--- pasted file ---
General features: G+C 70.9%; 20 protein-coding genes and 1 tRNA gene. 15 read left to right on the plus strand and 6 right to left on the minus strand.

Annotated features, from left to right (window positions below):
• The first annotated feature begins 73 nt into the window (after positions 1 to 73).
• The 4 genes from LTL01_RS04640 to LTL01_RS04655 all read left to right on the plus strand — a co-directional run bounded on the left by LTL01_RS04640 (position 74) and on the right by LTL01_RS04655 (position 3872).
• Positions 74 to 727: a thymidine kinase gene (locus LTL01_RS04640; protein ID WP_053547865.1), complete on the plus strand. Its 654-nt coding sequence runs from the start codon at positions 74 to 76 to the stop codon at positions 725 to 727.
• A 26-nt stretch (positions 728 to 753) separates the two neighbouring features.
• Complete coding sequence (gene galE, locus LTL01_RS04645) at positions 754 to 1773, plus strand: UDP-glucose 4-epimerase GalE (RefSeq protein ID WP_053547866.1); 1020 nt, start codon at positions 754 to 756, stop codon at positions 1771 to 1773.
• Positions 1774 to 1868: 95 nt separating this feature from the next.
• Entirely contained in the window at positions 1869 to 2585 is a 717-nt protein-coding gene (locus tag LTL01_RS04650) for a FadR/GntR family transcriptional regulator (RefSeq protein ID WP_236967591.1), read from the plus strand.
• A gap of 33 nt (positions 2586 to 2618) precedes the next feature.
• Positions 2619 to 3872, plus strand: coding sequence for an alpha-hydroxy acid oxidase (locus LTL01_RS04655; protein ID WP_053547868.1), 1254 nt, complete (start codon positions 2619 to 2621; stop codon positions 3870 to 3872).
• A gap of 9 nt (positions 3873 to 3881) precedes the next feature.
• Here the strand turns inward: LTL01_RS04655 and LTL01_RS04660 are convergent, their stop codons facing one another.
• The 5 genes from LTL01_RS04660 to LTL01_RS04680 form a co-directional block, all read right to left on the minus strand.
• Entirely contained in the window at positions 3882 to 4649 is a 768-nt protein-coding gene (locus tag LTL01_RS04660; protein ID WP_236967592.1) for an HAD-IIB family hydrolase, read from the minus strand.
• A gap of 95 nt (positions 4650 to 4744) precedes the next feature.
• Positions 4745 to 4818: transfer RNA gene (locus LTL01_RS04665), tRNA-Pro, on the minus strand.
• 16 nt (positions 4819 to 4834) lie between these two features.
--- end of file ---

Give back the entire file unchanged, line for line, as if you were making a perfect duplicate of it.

General features: G+C 70.9%; 20 protein-coding genes and 1 tRNA gene. 15 read left to right on the plus strand and 6 right to left on the minus strand.

Annotated features, from left to right (window positions below):
• The first annotated feature begins 73 nt into the window (after positions 1 to 73).
• The 4 genes from LTL01_RS04640 to LTL01_RS04655 all read left to right on the plus strand — a co-directional run bounded on the left by LTL01_RS04640 (position 74) and on the right by LTL01_RS04655 (position 3872).
• Positions 74 to 727: a thymidine kinase gene (locus LTL01_RS04640; protein ID WP_053547865.1), complete on the plus strand. Its 654-nt coding sequence runs from the start codon at positions 74 to 76 to the stop codon at positions 725 to 727.
• A 26-nt stretch (positions 728 to 753) separates the two neighbouring features.
• Complete coding sequence (gene galE, locus LTL01_RS04645) at positions 754 to 1773, plus strand: UDP-glucose 4-epimerase GalE (RefSeq protein ID WP_053547866.1); 1020 nt, start codon at positions 754 to 756, stop codon at positions 1771 to 1773.
• Positions 1774 to 1868: 95 nt separating this feature from the next.
• Entirely contained in the window at positions 1869 to 2585 is a 717-nt protein-coding gene (locus tag LTL01_RS04650) for a FadR/GntR family transcriptional regulator (RefSeq protein ID WP_236967591.1), read from the plus strand.
• A gap of 33 nt (positions 2586 to 2618) precedes the next feature.
• Positions 2619 to 3872, plus strand: coding sequence for an alpha-hydroxy acid oxidase (locus LTL01_RS04655; protein ID WP_053547868.1), 1254 nt, complete (start codon positions 2619 to 2621; stop codon positions 3870 to 3872).
• A gap of 9 nt (positions 3873 to 3881) precedes the next feature.
• Here the strand turns inward: LTL01_RS04655 and LTL01_RS04660 are convergent, their stop codons facing one another.
• The 5 genes from LTL01_RS04660 to LTL01_RS04680 form a co-directional block, all read right to left on the minus strand.
• Entirely contained in the window at positions 3882 to 4649 is a 768-nt protein-coding gene (locus tag LTL01_RS04660; protein ID WP_236967592.1) for an HAD-IIB family hydrolase, read from the minus strand.
• A gap of 95 nt (positions 4650 to 4744) precedes the next feature.
• Positions 4745 to 4818: transfer RNA gene (locus LTL01_RS04665), tRNA-Pro, on the minus strand.
• 16 nt (positions 4819 to 4834) lie between these two features.